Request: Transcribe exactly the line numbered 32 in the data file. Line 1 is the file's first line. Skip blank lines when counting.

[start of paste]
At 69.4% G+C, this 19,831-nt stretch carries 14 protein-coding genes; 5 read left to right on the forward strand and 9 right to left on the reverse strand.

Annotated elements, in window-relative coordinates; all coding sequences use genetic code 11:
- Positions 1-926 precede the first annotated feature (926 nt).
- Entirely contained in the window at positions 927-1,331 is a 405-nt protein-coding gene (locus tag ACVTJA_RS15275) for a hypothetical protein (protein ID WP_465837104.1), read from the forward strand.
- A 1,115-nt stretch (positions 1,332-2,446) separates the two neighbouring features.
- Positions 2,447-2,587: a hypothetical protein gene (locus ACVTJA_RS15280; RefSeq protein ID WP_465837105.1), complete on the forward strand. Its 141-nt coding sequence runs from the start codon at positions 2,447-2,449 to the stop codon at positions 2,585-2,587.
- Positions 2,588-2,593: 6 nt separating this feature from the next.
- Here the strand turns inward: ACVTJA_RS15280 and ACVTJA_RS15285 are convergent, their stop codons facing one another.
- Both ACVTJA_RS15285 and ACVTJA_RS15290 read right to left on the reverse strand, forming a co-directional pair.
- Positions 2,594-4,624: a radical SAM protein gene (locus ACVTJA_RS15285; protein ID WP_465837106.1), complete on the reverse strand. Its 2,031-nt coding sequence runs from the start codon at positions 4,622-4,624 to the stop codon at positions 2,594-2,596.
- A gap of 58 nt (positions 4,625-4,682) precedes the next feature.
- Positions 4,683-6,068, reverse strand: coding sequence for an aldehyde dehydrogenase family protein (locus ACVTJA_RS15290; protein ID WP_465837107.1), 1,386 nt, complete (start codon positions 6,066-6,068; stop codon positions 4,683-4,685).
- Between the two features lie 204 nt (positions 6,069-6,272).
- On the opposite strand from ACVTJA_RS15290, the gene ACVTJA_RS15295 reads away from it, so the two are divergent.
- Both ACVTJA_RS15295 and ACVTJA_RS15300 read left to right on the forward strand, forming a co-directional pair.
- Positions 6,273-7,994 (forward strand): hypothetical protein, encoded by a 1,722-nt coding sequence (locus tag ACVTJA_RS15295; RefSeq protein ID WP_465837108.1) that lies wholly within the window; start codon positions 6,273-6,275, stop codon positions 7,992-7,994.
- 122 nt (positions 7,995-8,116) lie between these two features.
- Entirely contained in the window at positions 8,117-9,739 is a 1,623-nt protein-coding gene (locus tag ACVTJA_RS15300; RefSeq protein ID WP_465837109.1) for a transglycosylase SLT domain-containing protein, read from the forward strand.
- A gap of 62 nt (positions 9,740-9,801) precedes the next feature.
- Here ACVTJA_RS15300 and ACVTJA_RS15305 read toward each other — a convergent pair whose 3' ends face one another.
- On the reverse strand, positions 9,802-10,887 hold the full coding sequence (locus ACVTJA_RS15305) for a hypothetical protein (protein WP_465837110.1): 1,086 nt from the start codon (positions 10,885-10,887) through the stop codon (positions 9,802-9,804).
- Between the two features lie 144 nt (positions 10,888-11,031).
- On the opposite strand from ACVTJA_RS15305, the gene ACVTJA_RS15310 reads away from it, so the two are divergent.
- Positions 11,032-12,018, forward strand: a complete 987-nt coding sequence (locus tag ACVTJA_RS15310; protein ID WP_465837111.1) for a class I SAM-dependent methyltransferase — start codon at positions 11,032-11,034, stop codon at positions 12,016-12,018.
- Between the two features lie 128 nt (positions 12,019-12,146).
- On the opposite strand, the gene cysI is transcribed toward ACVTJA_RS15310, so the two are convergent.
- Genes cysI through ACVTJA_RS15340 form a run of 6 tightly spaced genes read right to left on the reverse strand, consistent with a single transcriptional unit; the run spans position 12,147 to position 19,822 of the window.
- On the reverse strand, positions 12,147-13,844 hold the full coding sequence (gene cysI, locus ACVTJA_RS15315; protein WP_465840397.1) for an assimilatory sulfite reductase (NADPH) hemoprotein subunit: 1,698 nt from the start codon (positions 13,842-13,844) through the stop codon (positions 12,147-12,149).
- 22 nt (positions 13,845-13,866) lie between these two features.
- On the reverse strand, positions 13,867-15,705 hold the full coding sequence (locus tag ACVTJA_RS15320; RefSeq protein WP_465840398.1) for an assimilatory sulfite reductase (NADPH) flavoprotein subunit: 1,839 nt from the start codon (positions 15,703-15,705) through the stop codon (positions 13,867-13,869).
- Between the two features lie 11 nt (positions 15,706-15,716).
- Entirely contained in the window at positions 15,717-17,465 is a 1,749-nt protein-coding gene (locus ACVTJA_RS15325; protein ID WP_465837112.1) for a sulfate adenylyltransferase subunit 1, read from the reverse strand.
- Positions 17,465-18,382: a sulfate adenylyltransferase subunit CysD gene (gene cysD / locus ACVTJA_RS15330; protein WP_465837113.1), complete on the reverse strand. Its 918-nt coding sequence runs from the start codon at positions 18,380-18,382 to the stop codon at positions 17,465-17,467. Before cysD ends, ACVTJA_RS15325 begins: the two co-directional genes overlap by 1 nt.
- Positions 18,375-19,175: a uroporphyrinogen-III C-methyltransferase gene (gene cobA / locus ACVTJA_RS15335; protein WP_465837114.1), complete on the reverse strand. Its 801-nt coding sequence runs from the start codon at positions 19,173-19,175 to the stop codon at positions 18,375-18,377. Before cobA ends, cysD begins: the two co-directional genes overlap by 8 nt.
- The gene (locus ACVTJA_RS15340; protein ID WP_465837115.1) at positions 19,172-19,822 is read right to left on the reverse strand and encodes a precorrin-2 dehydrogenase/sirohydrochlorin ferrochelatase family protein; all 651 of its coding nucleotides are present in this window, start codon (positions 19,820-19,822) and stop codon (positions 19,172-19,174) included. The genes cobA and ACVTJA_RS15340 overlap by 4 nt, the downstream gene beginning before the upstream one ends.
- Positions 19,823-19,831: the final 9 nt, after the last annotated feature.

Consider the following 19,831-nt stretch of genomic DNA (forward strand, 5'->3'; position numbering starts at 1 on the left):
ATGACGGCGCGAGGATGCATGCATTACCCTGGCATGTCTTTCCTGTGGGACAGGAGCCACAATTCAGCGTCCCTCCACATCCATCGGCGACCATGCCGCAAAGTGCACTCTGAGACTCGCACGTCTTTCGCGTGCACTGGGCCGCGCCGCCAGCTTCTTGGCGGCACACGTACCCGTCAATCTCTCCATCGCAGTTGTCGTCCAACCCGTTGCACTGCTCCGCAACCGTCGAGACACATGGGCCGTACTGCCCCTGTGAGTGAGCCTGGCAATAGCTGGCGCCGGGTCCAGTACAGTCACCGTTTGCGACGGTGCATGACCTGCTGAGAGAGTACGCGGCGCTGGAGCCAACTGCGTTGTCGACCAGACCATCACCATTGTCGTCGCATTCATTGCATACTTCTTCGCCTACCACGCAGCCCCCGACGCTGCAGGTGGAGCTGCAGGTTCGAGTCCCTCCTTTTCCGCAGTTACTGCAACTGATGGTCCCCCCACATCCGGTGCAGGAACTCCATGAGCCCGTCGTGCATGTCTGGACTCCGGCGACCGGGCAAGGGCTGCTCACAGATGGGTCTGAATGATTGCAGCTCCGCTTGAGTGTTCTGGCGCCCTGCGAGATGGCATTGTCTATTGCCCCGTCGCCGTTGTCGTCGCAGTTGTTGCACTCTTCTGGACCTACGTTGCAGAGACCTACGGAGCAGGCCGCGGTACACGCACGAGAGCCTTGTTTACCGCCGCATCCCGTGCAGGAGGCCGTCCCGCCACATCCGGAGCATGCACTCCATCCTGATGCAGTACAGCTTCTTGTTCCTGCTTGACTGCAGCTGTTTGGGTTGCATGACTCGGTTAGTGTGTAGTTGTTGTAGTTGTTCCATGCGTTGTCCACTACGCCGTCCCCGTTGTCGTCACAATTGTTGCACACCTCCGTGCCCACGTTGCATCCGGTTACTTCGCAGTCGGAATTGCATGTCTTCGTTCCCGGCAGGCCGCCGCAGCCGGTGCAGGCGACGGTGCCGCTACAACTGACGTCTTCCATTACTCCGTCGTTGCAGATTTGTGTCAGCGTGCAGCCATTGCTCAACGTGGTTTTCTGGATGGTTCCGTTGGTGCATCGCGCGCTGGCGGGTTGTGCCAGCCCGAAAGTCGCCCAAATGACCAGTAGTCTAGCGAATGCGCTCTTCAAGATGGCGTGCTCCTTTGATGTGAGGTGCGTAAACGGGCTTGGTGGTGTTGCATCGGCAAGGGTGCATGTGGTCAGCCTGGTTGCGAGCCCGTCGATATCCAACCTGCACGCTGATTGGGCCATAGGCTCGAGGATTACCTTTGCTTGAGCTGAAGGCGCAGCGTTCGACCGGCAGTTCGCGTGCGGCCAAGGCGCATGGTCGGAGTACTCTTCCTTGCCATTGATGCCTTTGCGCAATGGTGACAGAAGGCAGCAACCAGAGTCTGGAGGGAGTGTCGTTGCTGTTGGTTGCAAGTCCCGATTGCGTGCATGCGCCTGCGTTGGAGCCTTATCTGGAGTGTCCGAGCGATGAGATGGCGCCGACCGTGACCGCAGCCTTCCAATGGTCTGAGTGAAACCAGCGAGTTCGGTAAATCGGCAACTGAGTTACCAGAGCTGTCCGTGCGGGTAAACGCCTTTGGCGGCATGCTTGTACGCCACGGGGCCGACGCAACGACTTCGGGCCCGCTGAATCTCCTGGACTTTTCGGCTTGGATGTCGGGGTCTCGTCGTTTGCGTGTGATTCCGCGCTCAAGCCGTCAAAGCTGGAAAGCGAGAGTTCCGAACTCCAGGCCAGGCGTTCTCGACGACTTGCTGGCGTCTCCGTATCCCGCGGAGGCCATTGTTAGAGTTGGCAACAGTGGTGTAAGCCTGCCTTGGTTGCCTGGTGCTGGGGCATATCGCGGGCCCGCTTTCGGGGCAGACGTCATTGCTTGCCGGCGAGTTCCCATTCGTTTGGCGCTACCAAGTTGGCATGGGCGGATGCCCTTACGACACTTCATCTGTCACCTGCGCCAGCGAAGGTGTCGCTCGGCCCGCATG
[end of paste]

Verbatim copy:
- Entirely contained in the window at positions 15,717-17,465 is a 1,749-nt protein-coding gene (locus ACVTJA_RS15325; protein ID WP_465837112.1) for a sulfate adenylyltransferase subunit 1, read from the reverse strand.